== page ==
MANILA, Philippines - The Bureau of Immigration (BI) on Thursday said its directive refusing to stamp Chinese passports applies to both old and new passports of the People’s Republic of China.
"My memorandum to our immigration officers is clear. We will not stamp All Chinese Passports. It does not matter if the passport is old and new,” BI Commissioner Ricardo David Jr. said in a statement.
David issued the clarification following reports that the new visa policy applies only to Chinese e-passports bearing the map of the disputed islands in the South China Sea.
The BI chief said the government decided to uniformly implement the new policy to avoid confusion in the country’s foreign service and immigration offices.
In the case of China ’s new e-passport, the immigration officer shall instead place the BI stamp on the backpage of the visa application form provided by the Philippine consulate in China and which bears the DFA-issued visa.
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However, if a Chinese passenger presents an old PROC passport, the immigration officer shall have the passport page bearing the DFA-issued visa photocopied and on it shall the BI stamp be placed.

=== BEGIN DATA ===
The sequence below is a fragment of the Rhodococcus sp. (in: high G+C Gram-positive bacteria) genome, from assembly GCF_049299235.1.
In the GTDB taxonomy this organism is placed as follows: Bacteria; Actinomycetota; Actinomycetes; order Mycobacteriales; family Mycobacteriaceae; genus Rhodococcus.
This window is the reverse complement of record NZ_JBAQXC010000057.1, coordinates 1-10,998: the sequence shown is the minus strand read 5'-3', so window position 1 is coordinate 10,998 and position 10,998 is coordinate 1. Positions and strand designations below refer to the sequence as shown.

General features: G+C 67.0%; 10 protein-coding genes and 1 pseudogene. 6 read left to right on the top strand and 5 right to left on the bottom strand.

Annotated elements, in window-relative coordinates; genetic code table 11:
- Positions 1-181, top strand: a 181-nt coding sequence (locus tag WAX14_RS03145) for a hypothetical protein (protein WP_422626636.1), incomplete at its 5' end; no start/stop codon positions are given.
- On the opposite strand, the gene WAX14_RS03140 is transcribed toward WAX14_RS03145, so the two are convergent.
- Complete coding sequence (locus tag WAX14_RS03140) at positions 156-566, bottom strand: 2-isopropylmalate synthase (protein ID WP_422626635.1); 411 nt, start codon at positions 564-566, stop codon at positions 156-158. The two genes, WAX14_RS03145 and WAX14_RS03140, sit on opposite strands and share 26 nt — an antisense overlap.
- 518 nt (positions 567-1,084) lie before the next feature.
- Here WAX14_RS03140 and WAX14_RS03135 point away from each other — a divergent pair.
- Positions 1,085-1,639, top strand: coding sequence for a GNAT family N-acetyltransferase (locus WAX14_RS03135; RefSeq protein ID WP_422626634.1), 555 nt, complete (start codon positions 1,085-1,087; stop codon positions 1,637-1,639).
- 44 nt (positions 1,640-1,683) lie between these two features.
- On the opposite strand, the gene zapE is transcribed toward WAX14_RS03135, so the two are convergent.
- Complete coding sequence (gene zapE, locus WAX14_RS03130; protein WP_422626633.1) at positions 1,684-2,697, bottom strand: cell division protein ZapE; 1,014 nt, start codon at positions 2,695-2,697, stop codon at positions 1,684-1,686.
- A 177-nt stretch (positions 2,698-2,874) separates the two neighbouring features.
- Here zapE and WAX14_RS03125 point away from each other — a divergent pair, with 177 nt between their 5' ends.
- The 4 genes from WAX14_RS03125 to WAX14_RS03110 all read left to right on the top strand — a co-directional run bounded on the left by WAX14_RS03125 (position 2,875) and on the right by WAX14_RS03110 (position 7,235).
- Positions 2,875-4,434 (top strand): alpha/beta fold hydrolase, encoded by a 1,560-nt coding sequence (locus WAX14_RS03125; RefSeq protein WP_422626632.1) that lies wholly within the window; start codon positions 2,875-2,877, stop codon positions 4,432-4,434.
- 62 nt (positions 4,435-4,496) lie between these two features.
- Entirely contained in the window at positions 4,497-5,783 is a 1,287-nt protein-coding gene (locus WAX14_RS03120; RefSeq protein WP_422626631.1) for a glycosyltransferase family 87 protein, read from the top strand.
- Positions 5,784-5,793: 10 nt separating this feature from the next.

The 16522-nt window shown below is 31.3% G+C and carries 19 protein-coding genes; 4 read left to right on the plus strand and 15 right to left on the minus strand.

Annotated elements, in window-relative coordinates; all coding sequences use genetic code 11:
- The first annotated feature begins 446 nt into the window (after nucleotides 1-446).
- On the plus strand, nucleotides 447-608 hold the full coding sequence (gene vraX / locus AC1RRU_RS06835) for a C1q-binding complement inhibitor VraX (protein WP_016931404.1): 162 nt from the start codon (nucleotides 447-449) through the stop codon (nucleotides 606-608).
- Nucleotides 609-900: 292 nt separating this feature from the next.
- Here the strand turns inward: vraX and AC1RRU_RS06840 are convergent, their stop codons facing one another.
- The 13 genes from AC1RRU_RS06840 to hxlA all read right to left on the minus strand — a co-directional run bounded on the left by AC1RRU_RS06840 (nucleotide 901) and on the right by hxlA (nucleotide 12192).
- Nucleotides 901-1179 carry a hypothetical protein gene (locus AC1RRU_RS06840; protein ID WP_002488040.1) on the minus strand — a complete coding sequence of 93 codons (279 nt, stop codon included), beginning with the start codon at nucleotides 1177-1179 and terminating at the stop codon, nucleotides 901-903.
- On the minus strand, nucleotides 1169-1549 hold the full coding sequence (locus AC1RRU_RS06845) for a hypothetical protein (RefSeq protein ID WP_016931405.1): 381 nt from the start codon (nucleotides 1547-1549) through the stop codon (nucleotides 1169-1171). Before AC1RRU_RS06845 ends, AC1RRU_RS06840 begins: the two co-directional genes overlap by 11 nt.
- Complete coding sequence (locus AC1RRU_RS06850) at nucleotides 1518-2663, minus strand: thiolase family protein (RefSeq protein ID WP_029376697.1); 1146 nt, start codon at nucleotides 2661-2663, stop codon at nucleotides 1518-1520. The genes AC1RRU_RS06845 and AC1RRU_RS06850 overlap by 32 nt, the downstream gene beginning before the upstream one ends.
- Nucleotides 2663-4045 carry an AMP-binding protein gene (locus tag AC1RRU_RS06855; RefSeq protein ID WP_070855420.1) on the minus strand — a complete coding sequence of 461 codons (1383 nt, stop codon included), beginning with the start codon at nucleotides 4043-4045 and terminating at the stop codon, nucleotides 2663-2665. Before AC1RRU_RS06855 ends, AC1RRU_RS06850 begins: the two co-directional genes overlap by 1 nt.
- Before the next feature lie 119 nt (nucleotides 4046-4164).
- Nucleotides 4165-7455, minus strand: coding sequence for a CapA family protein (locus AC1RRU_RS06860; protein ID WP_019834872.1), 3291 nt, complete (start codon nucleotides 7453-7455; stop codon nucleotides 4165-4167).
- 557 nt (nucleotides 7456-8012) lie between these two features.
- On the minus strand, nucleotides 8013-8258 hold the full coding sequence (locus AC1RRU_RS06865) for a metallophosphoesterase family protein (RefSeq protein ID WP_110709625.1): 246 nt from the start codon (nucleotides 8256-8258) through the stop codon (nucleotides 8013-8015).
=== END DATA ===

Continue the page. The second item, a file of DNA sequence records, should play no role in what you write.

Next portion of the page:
The BI started implementing the new policy Monday after the DFA issued a foreign service circular on the new visa procedure for Chinese nationals wishing to visit the Philippines.
David’s memorandum to BI offices instructs them to “refrain from placing any immigration stamps on PROC passports.”
The directive applies to all BI stamps, including arrival, departure, conversion, downgrading, and extension stamps, the BI chief said.
The DFA has objected to China ’s move to include the disputed islands’ map on its new passport, saying it is a violation of international law.
Manila and Beijing are locked in a dispute over a number territories in the resource-rich South China Sea.